Decisions, Decisions: Choosing Among Retirement Plan Contribution Types

Decisions, Decisions: Choosing Among Retirement Plan Contribution Types

If your employer-sponsored 401(k) or 403(b) plan offers pre-tax, Roth, and/or non-Roth after-tax contributions, which should you choose? How do you know which one might be appropriate for your needs? Start by understanding the features of each.

Pre-tax: For those who want lower taxes now

With pre-tax contributions, the money is deducted from your paycheck before taxes, which helps reduce your taxable income and the amount of taxes you pay now. Consider the following example, which is hypothetical and has been simplified for illustrative purposes.

Frank earns $2,000 every two weeks before taxes. If he contributes nothing to his retirement plan on a pre-tax basis, the amount of his pay that will be subject to income taxes will be the full $2,000. If he was in the 25% federal tax bracket, he would pay $500 in federal income taxes, reducing his take-home pay to $1,500. On the other hand, if he contributes 10% of his income to the plan on a pre-tax basis — or $200 — he would reduce the amount of his taxable pay to $1,800. That would reduce the amount of taxes to $450. After accounting for both federal taxes and his plan contribution, Frank's take-home pay would be $1,350. The bottom line? Frank would be able to invest $200 toward his future by reducing his take-home pay by just $150. That's the benefit of pre-tax contributions.

In addition, any earnings made on pre-tax contributions grow on a tax-deferred basis. That means you don't have to pay taxes on any gains each year as you would in a taxable investment account. However, those tax benefits won't go on forever. Any money withdrawn from a tax-deferred account is subject to ordinary income taxes, and if the withdrawal takes place prior to age 59½ (or in some cases, age 50 or 55), you may be subject to a 10% penalty on the total amount of the distribution.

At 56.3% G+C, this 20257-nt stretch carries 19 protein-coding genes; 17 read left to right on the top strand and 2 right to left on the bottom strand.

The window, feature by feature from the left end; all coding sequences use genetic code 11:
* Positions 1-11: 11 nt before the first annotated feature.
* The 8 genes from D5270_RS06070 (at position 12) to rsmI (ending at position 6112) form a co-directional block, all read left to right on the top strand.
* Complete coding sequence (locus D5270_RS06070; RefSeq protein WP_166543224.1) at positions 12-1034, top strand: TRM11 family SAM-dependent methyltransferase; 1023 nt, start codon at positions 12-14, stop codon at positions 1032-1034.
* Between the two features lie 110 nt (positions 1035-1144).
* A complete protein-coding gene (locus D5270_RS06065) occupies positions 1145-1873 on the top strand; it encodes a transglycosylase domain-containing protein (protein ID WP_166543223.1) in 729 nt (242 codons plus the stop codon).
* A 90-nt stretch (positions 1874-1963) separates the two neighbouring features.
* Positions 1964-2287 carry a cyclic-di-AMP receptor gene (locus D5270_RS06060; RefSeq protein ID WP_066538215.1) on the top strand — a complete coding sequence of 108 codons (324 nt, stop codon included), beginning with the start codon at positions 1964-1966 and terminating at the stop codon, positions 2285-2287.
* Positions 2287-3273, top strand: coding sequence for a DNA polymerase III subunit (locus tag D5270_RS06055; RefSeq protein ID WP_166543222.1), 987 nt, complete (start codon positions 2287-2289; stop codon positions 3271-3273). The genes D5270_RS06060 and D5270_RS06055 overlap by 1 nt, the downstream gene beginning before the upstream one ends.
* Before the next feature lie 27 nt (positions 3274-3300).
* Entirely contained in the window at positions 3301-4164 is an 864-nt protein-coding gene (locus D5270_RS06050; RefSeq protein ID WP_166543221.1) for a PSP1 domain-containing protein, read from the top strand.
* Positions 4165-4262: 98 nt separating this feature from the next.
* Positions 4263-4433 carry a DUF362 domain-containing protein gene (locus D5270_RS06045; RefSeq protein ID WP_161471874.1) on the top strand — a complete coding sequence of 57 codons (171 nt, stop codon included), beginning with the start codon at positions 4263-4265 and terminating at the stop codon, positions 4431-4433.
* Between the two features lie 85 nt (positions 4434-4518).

Roth: For those who prefer tax-free income later

On the other hand, contributing to a Roth account offers different benefits. Roth contributions are considered "after-tax," so you won't reduce the amount of current income subject to taxes. But qualified distributions down the road will be tax-free.

A qualified Roth distribution is one that occurs:

  • After a five-year holding period and
  • Upon death, disability, or reaching age 59½

Distributions of Roth contributions are always tax-free because they were made on an after-tax basis. And distributions of earnings on those contributions are tax-free as long as they're qualified. Nonqualified distributions of earnings are subject to regular income taxes and a possible 10% penalty tax. If, at some point, you need to take a nonqualified withdrawal from a Roth account — due to an unexpected emergency, for example — only the pro-rata portion of the total amount representing earnings will be taxable.

In order to meet an unexpected emergency financial need of $8,000, Holly decides to take a nonqualified hardship withdrawal from her Roth account. Of the $20,000 total value of the account, $18,400 represents after-tax Roth contributions and $1,600 is attributed to investment earnings. Because earnings represent 8% of the total account value ($1,600 ÷ $20,000 = 0.08), this same percent of Holly's $8,000 distribution — or $640 ($8,000 x 0.08) — will be considered earnings subject to both income taxes and a 10% potential penalty tax.

Keep in mind that tapping your account before retirement defeats its purpose. If you need money in a pinch, try to exhaust all other possibilities before taking a distribution. Always bear in mind that the most important benefit of a Roth account is the opportunity to build a nest egg of tax-free income for retirement. Finally, not all plans allow in-service withdrawals.